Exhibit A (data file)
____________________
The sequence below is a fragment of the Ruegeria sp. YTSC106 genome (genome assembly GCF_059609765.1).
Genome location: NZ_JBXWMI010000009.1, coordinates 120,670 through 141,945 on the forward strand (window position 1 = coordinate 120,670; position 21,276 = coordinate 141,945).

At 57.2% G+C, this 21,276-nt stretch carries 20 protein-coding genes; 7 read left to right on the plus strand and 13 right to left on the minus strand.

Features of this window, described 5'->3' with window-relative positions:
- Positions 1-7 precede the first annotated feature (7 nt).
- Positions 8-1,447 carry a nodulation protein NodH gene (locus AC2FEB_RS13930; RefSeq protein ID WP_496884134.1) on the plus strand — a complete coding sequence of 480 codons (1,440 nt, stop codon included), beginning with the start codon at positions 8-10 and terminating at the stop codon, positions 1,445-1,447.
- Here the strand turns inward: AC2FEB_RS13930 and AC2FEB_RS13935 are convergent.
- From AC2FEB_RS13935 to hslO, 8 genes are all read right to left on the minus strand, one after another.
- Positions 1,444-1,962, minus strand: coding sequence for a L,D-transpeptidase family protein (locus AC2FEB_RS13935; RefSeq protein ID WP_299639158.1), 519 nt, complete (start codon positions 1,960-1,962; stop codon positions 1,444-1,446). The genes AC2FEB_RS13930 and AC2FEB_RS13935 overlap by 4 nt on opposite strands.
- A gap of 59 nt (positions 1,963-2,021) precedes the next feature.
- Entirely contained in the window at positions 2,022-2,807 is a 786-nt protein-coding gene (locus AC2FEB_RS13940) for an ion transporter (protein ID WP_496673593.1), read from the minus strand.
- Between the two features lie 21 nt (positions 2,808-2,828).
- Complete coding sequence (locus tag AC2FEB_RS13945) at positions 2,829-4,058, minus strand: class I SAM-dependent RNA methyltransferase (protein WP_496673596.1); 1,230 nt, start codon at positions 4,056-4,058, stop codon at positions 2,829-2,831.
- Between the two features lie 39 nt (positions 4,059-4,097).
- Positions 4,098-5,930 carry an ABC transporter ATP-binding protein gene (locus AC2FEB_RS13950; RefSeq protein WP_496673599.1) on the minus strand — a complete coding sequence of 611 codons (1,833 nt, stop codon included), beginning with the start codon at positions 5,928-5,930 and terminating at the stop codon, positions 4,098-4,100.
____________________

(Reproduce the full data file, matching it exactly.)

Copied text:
The sequence below is a fragment of the Ruegeria sp. YTSC106 genome (genome assembly GCF_059609765.1).
Genome location: NZ_JBXWMI010000009.1, coordinates 120,670 through 141,945 on the forward strand (window position 1 = coordinate 120,670; position 21,276 = coordinate 141,945).

At 57.2% G+C, this 21,276-nt stretch carries 20 protein-coding genes; 7 read left to right on the plus strand and 13 right to left on the minus strand.

Features of this window, described 5'->3' with window-relative positions:
- Positions 1-7 precede the first annotated feature (7 nt).
- Positions 8-1,447 carry a nodulation protein NodH gene (locus AC2FEB_RS13930; RefSeq protein ID WP_496884134.1) on the plus strand — a complete coding sequence of 480 codons (1,440 nt, stop codon included), beginning with the start codon at positions 8-10 and terminating at the stop codon, positions 1,445-1,447.
- Here the strand turns inward: AC2FEB_RS13930 and AC2FEB_RS13935 are convergent.
- From AC2FEB_RS13935 to hslO, 8 genes are all read right to left on the minus strand, one after another.
- Positions 1,444-1,962, minus strand: coding sequence for a L,D-transpeptidase family protein (locus AC2FEB_RS13935; RefSeq protein ID WP_299639158.1), 519 nt, complete (start codon positions 1,960-1,962; stop codon positions 1,444-1,446). The genes AC2FEB_RS13930 and AC2FEB_RS13935 overlap by 4 nt on opposite strands.
- A gap of 59 nt (positions 1,963-2,021) precedes the next feature.
- Entirely contained in the window at positions 2,022-2,807 is a 786-nt protein-coding gene (locus AC2FEB_RS13940) for an ion transporter (protein ID WP_496673593.1), read from the minus strand.
- Between the two features lie 21 nt (positions 2,808-2,828).
- Complete coding sequence (locus tag AC2FEB_RS13945) at positions 2,829-4,058, minus strand: class I SAM-dependent RNA methyltransferase (protein WP_496673596.1); 1,230 nt, start codon at positions 4,056-4,058, stop codon at positions 2,829-2,831.
- Between the two features lie 39 nt (positions 4,059-4,097).
- Positions 4,098-5,930 carry an ABC transporter ATP-binding protein gene (locus AC2FEB_RS13950; RefSeq protein WP_496673599.1) on the minus strand — a complete coding sequence of 611 codons (1,833 nt, stop codon included), beginning with the start codon at positions 5,928-5,930 and terminating at the stop codon, positions 4,098-4,100.